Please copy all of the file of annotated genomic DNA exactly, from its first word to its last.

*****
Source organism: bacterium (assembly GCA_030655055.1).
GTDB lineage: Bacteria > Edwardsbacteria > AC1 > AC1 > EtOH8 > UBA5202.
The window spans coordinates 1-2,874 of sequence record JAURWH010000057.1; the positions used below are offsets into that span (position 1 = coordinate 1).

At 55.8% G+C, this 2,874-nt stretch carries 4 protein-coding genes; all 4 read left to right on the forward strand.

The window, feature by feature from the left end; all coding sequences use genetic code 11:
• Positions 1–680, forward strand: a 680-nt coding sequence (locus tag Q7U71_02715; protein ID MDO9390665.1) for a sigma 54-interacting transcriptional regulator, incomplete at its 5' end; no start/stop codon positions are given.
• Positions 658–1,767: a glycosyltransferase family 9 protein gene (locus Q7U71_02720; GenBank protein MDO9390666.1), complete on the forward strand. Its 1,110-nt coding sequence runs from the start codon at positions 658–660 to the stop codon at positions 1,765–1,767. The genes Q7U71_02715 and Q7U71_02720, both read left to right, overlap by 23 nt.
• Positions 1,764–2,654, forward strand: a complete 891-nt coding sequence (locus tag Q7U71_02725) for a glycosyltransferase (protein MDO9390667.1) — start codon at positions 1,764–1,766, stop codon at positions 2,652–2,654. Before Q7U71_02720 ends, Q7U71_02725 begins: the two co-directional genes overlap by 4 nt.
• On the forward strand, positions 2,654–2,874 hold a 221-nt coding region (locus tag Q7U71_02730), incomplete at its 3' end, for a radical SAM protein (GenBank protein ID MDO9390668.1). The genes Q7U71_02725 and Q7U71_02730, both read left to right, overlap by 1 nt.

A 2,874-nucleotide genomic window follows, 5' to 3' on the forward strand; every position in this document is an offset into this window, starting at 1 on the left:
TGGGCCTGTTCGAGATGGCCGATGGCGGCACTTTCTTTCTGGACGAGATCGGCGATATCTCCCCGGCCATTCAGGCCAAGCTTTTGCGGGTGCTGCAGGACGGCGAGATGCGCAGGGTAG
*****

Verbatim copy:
Source organism: bacterium (assembly GCA_030655055.1).
GTDB lineage: Bacteria > Edwardsbacteria > AC1 > AC1 > EtOH8 > UBA5202.
The window spans coordinates 1-2,874 of sequence record JAURWH010000057.1; the positions used below are offsets into that span (position 1 = coordinate 1).

At 55.8% G+C, this 2,874-nt stretch carries 4 protein-coding genes; all 4 read left to right on the forward strand.

The window, feature by feature from the left end; all coding sequences use genetic code 11:
• Positions 1–680, forward strand: a 680-nt coding sequence (locus tag Q7U71_02715; protein ID MDO9390665.1) for a sigma 54-interacting transcriptional regulator, incomplete at its 5' end; no start/stop codon positions are given.
• Positions 658–1,767: a glycosyltransferase family 9 protein gene (locus Q7U71_02720; GenBank protein MDO9390666.1), complete on the forward strand. Its 1,110-nt coding sequence runs from the start codon at positions 658–660 to the stop codon at positions 1,765–1,767. The genes Q7U71_02715 and Q7U71_02720, both read left to right, overlap by 23 nt.
• Positions 1,764–2,654, forward strand: a complete 891-nt coding sequence (locus tag Q7U71_02725) for a glycosyltransferase (protein MDO9390667.1) — start codon at positions 1,764–1,766, stop codon at positions 2,652–2,654. Before Q7U71_02720 ends, Q7U71_02725 begins: the two co-directional genes overlap by 4 nt.
• On the forward strand, positions 2,654–2,874 hold a 221-nt coding region (locus tag Q7U71_02730), incomplete at its 3' end, for a radical SAM protein (GenBank protein ID MDO9390668.1). The genes Q7U71_02725 and Q7U71_02730, both read left to right, overlap by 1 nt.

A 2,874-nucleotide genomic window follows, 5' to 3' on the forward strand; every position in this document is an offset into this window, starting at 1 on the left:
TGGGCCTGTTCGAGATGGCCGATGGCGGCACTTTCTTTCTGGACGAGATCGGCGATATCTCCCCGGCCATTCAGGCCAAGCTTTTGCGGGTGCTGCAGGACGGCGAGATGCGCAGGGTAG